The Time Old Battle of Buying New or Used

New Vs. Used Cars

No matter what the situation, deciding on a new car can become a very stressful situation. One of the many questions that comes up during this process is whether to get a new or used vehicle. Now there is no right or wrong answer to this question, all one can do is simply weigh the benefits of each and figure out what is best for them when it’s decision time.

The Benefits of Both

 

The first obvious benefit of buying a new car is that it isn’t used. So that means there’s no wear and tear on it, the car hasn’t been mistreated by a bad driver and it won’t have any unbearable odor on it. With a new car, you can also get it made to order in terms of the interior and exterior of the automobile. It will also have higher fuel efficiency and lower emissions as cars are being made now to run better and release fewer toxins in to the air. A newer car will also come with the most up to date safety systems to keep you and your passengers safe. When it comes to a used vehicle, its price will be a lot lower than if it were new which will be easier on the car buyers’ bank account. Your insurance rates will be lower as well because when cars get older they become less expensive.

 

George Kell Motors offers a wide variety of new and used Chevrolet, Buick and GMC vehicles. Well work with you to get you the best price for your new automobile. For more information on our vehicles and prices, please contact us today!

 

 

Give Your Tires the Attention They Deserve

Tires

When taking a car off of our lot, customers can rest assured that it’s in great shape and—whether new or old—ready for years and years of driving. Still, in order to maximize the life of a car and the safety of those it carries, vehicle owners need to be aware of how to take care of it with regular maintenance and inspection.

 

These days, modern automobiles give off an aura of invincibility. It’s true that high-tech components do a great job of making cars safer and more secure than ever before. Still, there are some parts that are so basic and fundamental that they just need some good old-fashioned routine maintenance. Tires—the only part of your car that actually makes contact with the road—are at the top of this list.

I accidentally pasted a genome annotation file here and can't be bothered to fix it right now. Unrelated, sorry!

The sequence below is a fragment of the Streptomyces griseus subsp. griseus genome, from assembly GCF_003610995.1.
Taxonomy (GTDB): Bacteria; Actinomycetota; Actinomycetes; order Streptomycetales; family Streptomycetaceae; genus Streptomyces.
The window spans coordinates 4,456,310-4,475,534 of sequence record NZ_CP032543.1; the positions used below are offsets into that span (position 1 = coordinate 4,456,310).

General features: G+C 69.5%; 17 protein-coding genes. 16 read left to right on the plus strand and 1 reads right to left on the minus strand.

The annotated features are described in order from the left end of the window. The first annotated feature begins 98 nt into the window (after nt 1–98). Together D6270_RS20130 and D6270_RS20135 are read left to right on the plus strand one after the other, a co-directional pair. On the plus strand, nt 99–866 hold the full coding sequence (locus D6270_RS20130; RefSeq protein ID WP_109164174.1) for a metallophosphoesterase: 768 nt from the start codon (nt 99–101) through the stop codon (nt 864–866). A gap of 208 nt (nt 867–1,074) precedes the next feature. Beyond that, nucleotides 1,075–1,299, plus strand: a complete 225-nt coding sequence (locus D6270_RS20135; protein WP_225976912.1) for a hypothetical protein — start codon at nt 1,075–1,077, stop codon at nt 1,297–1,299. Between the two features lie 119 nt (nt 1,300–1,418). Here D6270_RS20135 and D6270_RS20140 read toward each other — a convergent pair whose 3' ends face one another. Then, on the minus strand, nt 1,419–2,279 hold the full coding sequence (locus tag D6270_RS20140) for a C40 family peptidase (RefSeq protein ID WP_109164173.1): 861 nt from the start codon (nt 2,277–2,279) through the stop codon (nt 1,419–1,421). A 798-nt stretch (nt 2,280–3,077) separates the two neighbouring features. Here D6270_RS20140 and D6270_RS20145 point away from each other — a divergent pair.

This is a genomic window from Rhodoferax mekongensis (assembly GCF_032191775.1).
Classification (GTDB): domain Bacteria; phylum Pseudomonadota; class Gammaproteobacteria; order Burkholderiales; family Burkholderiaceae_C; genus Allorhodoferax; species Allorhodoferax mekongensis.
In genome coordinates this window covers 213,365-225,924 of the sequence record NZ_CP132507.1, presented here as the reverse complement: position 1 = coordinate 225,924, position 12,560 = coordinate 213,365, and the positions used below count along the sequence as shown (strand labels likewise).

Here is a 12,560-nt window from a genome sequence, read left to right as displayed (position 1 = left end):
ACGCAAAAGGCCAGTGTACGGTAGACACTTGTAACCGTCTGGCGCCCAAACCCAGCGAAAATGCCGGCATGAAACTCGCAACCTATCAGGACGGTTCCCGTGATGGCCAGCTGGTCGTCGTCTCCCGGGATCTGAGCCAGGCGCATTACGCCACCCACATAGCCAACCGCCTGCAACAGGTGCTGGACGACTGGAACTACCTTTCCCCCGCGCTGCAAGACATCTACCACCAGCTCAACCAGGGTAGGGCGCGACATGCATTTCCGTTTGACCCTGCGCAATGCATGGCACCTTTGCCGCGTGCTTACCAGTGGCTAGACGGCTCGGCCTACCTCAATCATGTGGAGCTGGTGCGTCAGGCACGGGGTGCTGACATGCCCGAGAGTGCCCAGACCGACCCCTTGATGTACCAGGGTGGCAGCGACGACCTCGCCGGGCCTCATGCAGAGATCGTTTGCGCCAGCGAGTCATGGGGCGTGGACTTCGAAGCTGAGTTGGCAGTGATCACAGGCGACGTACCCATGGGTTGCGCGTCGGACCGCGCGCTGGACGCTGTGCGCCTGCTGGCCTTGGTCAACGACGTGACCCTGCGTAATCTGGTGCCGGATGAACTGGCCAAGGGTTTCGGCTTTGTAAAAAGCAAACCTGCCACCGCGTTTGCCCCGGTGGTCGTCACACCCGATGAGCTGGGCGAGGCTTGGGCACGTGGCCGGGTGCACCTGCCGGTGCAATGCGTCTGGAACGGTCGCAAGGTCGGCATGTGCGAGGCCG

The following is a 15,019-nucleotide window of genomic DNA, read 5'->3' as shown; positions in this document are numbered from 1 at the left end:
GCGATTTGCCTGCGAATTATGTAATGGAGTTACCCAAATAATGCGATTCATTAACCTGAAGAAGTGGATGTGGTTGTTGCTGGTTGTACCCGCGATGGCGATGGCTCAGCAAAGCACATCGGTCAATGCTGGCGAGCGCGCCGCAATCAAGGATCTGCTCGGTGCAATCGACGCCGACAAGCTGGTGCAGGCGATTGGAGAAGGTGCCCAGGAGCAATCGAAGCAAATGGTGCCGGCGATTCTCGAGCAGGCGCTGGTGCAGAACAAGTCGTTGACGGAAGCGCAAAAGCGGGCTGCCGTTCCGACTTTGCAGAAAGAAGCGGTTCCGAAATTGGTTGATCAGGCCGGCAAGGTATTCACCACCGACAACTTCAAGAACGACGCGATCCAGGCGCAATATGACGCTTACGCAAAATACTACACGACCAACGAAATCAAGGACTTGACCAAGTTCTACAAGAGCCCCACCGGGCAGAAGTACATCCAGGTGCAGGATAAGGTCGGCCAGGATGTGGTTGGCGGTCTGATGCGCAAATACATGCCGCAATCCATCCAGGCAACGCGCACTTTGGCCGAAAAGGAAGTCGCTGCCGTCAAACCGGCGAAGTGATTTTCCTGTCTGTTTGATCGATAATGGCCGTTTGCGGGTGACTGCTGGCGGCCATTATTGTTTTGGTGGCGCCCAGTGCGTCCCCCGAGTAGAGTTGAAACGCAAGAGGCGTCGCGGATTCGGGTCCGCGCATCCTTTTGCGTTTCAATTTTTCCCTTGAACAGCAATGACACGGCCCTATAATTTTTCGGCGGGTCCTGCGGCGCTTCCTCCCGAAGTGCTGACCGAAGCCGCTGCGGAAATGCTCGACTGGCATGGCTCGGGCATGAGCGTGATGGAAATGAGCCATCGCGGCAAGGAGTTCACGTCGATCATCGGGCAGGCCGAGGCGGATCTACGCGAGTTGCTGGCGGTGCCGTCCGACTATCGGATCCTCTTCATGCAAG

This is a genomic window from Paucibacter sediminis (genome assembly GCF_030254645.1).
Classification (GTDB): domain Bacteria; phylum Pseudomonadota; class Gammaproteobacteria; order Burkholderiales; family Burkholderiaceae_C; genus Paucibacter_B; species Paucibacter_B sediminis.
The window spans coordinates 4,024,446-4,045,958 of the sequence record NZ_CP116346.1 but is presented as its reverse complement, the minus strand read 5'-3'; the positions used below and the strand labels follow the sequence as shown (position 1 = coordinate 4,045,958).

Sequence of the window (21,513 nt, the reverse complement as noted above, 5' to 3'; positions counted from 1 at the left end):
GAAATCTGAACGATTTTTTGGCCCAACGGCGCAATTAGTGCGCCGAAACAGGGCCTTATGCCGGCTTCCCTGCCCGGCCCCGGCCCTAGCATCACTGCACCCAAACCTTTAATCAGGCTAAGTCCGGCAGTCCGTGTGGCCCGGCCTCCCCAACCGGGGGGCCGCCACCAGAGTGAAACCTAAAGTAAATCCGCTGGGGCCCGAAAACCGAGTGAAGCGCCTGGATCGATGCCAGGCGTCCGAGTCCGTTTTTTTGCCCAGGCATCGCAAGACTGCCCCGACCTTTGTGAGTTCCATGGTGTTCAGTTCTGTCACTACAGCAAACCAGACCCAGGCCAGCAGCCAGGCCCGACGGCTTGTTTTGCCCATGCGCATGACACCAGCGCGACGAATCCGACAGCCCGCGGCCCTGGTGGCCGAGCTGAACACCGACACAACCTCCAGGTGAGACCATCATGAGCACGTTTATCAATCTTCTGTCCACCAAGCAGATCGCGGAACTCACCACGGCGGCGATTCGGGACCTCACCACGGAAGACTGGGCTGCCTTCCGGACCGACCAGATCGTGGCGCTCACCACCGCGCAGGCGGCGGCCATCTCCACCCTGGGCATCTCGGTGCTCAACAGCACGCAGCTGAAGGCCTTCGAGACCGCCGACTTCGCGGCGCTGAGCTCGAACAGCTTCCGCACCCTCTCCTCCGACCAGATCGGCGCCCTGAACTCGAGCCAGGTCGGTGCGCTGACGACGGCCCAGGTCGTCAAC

So while you can leave much of your worry and concern aside, leaving it to intricate systems of sensors and alerts, the physical nature of your tires calls for you to pay some attention to them.

 

Everyone knows that tires wear down over time. This can compromise your safety and cost you money on fuel efficiency. What many people don’t know is that tire wear can occur even when they’re not being used very often. While a little bit of wear can actually be somewhat beneficial in ideal driving conditions, rain and snow are a completely different story.

 

Remember learning about “hydroplaning” back in your Driver’s Ed class? In case you’ve forgotten, hydroplaning is basically when a car begins to actually float on top of water on the ground, causing the driver to totally lose control. It sounds farfetched, but oftentimes the only thing keeping a car from hydroplaning is the treading on its tires. Treads allow water to rush through and escape without sending you on a surprise ghost ride. Similarly, treading allows cars to effectively travel through snow.

 

To deal with changes in weather, many drivers choose to change their tires seasonally, which is never a bad idea. After all, if you split time between two sets of tires, each one should last much longer. Whether you use winter tires or not, most states require that tires be replaced when they reach 2/32” of remaining tread depth. If you’re unsure, most tires will have indicators in the form of tread wear bars that reveal themselves when it’s time for a new set.

 

When it comes to tire wear, much depends on what type of car you drive and what type of driving you typically do. The staff at George Kell Motors are happy to help you come up with a tire maintenance plan that’s right for you.

 

Tips For Improving Your Credit

Credit Application

 

One of the considerations when looking to purchase or lease a new or used automobile is how good your credit is. Your credit score can influence the interest rate, loan amount and repayment period you may qualify for, and keeping up on your credit and working to improve it is one of the main ways that you better position yourself to get into the car you have your eye on.

 

If you don’t know your credit scores, finding them out is a key first step. Knowing where you stand and finding out if you have any errors or problems on your report can help you plan your way to improving your score. By law, you can receive a free copy of your credit report from each of the three credit bureaus – Equifax, Experian and TransUnion every 12 months. The federal government offers this on its website, AnnualCreditReport.com.